The animations and sound during fights are well-done, and characters facial expressions react to the situation. The animations of ultimate skills are one of the best parts of the game, and clearly a great deal of effort was put into ensuring their quality. Using one of the Ginyu Force Ultimates, for instance, causes the player character to perform part of their dance before firing the attack.
The cel-shaded 3D animation also does a good job of recreating the Dragon Ball style, especially on the characters. However, most of the environments appear bland and uninteresting, with only occasional truly destructible elements. Overall, the visual quality and sound is unremarkable, but competent enough not to interfere with the experience.
Power Level 9000
At the heart of the game is Toki Toki, a futuristic hub city, in which players can embark on main story quests, take on side quests, buy items, equipment and new skills, and talk to some of the many NPCs. The city is small, but is unfortunately still divided into three zones with loading screens between each one. The NPCs offer little in the way of conversation, and the city lacks any interesting attractions, except for the dragon shrine that can be used to summon Shenron if you obtain all seven dragon balls from side quests.
Toki Toki serves as the centerpiece for XenoVerse’s largely unnecessary RPG system. Players earn experience by completing missions, which grants them points that can be used to increase core attributes, like health, stamina, ki, and attack powers. Players also gain money through these missions, which can be used to buy new skills, equipment and items.
The RPG system itself has the feeling of something tacked on to extend the shelf-life of an otherwise repetitive game. While it’s nice to be able to clothe your character in various gear and equip new skills, these could have existed without the game’s reliance on levelling and grinding.
And grinding is certainly a problem. In the event one becomes stuck on a story mission, which tends to happen early on, the best way to guarantee success is to level up by taking on side missions called Parallel Quests. These involve travelling through a number of small battlegrounds and engaging in one or more fights. Items can also be found on the ground by using your character’s eyepiece scouter. Upon completion, you are given a ranking and various rewards, such as money, items, equipment and skills.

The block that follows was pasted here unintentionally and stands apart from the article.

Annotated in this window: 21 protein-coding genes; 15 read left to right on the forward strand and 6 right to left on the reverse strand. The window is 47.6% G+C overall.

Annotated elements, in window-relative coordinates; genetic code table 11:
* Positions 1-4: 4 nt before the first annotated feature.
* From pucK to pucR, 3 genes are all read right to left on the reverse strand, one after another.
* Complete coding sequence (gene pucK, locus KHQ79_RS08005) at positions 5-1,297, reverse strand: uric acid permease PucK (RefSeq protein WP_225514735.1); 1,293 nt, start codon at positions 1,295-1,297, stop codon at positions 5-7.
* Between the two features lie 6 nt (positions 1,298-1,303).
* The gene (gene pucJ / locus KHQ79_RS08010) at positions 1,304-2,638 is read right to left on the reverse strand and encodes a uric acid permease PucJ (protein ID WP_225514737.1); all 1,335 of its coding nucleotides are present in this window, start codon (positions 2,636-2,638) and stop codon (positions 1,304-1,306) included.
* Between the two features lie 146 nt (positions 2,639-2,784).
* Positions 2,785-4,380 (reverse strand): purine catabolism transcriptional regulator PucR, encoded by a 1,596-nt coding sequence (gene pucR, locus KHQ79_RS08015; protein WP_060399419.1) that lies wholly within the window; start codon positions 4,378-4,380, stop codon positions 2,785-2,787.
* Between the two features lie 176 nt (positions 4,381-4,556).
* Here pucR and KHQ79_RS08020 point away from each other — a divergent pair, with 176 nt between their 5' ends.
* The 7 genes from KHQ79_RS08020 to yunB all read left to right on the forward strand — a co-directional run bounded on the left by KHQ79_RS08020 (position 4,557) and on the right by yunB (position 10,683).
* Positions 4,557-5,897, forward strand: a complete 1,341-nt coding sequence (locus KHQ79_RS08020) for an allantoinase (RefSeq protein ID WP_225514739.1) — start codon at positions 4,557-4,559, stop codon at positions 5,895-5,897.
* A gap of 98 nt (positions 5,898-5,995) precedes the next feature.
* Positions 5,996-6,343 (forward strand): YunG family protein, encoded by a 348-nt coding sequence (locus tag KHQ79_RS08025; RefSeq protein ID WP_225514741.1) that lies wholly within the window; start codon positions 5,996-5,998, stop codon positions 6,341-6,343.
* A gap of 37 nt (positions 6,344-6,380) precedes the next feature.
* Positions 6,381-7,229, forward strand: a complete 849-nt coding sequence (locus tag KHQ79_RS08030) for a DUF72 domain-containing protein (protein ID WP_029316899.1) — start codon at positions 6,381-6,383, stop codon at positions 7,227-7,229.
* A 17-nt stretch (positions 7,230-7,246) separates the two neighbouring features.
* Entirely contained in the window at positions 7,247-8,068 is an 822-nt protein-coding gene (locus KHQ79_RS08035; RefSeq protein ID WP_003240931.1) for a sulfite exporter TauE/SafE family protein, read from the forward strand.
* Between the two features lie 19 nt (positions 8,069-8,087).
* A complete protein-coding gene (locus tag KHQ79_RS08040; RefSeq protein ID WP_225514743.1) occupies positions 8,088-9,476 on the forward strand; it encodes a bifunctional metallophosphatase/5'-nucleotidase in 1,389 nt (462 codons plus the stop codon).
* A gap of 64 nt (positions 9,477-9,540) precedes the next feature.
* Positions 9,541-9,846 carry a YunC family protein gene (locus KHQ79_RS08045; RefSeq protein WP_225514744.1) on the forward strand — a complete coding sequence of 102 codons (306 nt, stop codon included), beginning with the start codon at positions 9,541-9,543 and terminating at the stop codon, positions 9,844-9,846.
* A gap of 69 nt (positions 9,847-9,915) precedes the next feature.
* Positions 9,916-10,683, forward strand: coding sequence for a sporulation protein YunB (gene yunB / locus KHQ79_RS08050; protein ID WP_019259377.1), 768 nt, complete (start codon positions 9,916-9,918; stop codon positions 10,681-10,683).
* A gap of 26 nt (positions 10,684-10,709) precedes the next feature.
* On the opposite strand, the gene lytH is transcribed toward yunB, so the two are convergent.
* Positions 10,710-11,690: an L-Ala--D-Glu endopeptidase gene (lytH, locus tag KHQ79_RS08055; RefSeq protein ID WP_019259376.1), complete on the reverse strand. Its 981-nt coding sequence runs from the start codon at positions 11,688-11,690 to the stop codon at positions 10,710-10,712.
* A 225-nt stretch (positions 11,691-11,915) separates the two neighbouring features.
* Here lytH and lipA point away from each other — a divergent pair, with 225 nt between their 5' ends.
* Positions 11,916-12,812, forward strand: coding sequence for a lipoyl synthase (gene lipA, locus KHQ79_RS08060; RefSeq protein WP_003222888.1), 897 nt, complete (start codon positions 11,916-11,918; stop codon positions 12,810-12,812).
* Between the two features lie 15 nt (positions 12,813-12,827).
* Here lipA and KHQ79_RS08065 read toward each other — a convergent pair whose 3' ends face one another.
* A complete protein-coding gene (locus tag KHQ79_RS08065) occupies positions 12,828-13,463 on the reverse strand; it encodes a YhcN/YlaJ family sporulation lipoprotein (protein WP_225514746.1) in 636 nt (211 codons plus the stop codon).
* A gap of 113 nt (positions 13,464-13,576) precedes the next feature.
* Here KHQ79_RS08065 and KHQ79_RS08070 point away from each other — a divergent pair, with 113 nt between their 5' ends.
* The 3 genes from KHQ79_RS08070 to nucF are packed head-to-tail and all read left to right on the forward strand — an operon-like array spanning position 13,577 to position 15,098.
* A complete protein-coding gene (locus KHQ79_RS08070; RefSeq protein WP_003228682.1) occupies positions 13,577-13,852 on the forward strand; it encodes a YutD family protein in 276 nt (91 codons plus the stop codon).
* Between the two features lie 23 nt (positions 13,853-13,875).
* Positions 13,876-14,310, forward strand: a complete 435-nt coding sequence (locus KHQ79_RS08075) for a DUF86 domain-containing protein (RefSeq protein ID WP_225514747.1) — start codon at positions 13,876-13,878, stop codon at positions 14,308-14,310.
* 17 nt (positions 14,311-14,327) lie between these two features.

These missions tend to feel like exercises in repetition, in which players see the same few battlegrounds and fight against uninteresting AI controlled competition. Little has been done to grant these missions any degree of individuality or intrigue, and they serve mostly as a speed bump to obtaining their rewards.
Among possible rewards are the dragon balls, which if collected, can be used to obtain a wish from Shenron. Wishes might include obtaining special skills or equipment, changing your appearance or attributes, or gaining access to the last three fighters.
Me and My Team?
You can, of course, play as one of the famous Dragon Ball fighters in XenoVerse’s online or offline battle modes. These more traditional fighting game options allow you to square off in 1v1, 2v2, or 3v3 battles against real players or AI opponents. During these battles, you can choose from any of the currently available roster, most of whom are unlocked through the main story missions.
It should be noted that these characters are not in any way balanced with each other, and some are simply more powerful than others. As you can also take your own character into these battles, power levels may vary greatly both between characters on a team, and with the opposition. For this reason, fights against real players are often simply a matter of levelling, with skill not factoring into the equation. In my first 1v1 against a real player, I was killed with a single ultimate attack.
Another hiccup is that Toki Toki can either be online or offline mode, based on the player’s selection. In online mode, players can team up with other players to complete Parallel Quests and engage in multiplayer battles against other teams. However, I was never able to access the online version, as the service was consistently unavailable. It’s therefore impossible for me to comment on this aspect of the game, except to note its general inaccessibility. Offline mode still allows the possibility of playing against other players in a 1v1 battle, but I could not form a team of other players during my play with the game.
The Balls are Inert
Dragon Ball XenoVerse tries to deliver a great deal to fans of the series. Unfortunately, in doing so XenoVerse spreads itself too thin, failing to deliver excellence in any one of the facets that compose it. There are brief moments in which the game truly shines, when its fast-paced combat comes together in a moment which truly feels like the Super Saiyan battles of the television shows. However, all too often, the game is a dreary exercise in repetition.